BRUSSELS (Reuters) - EU antitrust enforcers, boosted by recent court victories, on Monday reinforced their case against Israeli drugmaker Teva over its deal with rival Cephalon to delay selling a generic version of its sleep disorder drug modafinil.
Three years ago, the European Commission said the company’s cash payments deal with Cephalon as part of a settlement to end a lawsuit over alleged infringement of Cephalon’s patents on the blockbuster drug may have jacked up the price of modafinil.
It sent a statement of objections, or charge sheet, outlining its concerns why the deal may be anti-competitive. Teva later acquired Cephalon in 2011.
On Monday, the EU competition enforcer sent a supplementary charge sheet to Teva, clarifying why it considered that the objective of the pay-for-delay deal was to restrict competition. It also cited recent court judgments backing its stand.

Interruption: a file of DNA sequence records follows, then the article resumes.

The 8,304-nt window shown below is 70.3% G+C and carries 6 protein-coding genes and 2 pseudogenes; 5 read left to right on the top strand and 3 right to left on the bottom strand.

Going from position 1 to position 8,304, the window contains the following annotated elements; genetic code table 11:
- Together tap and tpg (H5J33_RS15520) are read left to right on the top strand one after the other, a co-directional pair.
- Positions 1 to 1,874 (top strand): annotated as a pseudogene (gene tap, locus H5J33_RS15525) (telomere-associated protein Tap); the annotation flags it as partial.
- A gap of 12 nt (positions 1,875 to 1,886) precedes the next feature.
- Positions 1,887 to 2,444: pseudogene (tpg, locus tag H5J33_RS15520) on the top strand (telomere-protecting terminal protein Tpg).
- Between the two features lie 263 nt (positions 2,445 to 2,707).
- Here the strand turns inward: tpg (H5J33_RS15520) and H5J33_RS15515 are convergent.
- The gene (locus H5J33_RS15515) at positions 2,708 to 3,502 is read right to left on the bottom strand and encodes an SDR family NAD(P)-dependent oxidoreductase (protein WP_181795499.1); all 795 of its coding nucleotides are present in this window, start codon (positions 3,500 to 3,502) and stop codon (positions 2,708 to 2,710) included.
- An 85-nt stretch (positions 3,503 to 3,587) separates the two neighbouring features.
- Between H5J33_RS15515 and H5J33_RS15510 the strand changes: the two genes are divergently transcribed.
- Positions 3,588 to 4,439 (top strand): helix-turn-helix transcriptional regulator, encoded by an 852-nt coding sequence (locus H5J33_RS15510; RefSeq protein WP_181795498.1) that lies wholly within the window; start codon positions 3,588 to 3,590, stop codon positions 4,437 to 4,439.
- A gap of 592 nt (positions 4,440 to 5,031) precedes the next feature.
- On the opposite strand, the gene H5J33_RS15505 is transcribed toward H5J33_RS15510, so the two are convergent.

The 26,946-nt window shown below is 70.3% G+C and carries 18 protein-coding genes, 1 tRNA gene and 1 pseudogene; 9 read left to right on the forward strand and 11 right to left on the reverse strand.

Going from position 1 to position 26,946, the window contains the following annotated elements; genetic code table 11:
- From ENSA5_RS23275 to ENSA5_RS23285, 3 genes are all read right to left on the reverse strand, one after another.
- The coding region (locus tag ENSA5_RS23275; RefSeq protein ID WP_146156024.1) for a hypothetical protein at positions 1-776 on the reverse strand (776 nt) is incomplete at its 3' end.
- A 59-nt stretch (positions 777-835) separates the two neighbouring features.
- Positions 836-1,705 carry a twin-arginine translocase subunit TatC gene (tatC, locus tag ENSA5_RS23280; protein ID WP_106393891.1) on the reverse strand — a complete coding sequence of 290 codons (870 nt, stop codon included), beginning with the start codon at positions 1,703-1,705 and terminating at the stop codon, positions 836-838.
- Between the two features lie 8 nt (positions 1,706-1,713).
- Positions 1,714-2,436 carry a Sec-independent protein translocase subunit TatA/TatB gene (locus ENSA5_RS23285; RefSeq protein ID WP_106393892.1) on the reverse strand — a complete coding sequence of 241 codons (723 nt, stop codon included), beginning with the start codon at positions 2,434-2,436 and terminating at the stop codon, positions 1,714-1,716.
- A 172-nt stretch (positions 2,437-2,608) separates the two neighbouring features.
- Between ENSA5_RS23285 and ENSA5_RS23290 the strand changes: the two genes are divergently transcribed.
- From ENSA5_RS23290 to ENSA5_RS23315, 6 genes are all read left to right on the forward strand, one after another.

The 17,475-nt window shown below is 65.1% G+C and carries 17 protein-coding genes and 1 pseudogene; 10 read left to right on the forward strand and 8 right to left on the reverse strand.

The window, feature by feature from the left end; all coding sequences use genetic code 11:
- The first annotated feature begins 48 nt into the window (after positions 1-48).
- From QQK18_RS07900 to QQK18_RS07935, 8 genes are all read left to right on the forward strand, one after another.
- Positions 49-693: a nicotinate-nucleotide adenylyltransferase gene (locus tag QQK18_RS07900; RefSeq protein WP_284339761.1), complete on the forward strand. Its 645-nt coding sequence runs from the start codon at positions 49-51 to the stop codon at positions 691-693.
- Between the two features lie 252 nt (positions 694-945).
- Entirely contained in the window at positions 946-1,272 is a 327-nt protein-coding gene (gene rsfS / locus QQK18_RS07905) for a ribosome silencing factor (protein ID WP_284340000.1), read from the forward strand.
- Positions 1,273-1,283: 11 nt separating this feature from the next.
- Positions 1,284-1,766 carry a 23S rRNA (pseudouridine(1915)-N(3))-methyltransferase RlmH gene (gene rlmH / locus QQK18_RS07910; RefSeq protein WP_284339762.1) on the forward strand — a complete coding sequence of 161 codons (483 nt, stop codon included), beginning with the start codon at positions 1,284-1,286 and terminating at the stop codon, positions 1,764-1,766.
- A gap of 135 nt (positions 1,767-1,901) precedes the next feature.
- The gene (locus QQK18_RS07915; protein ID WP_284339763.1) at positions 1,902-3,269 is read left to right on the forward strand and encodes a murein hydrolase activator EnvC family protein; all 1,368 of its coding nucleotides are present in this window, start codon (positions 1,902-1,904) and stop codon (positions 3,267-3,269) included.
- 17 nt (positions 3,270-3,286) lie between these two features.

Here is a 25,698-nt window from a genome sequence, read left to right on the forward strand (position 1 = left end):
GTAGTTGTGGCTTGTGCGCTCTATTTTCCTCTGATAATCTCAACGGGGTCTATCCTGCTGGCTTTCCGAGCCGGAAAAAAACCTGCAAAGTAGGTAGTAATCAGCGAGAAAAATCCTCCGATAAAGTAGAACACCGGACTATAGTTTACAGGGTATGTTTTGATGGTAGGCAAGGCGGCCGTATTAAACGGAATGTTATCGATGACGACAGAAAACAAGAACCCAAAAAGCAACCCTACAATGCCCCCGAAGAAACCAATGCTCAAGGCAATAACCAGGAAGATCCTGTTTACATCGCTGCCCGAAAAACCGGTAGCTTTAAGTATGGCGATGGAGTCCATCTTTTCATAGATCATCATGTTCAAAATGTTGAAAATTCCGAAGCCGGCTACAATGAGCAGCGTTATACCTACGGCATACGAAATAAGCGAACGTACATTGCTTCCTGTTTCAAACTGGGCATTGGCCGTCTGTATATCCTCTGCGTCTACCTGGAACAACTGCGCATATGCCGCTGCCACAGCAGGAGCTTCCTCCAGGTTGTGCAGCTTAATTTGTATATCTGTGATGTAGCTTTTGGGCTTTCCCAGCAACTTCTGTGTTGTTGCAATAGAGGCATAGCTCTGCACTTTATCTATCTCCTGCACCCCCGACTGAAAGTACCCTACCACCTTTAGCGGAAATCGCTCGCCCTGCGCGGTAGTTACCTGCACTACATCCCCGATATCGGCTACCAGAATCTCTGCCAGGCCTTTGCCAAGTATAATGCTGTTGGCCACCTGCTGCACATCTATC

Teva can be fined up to 10% of its global turnover if found guilty of breaching EU antitrust rules. Regulators on both sides of the Atlantic have fought a long-running battle with drugmakers against such deals.
Reporting by Foo Yun Chee; editing by David Evans
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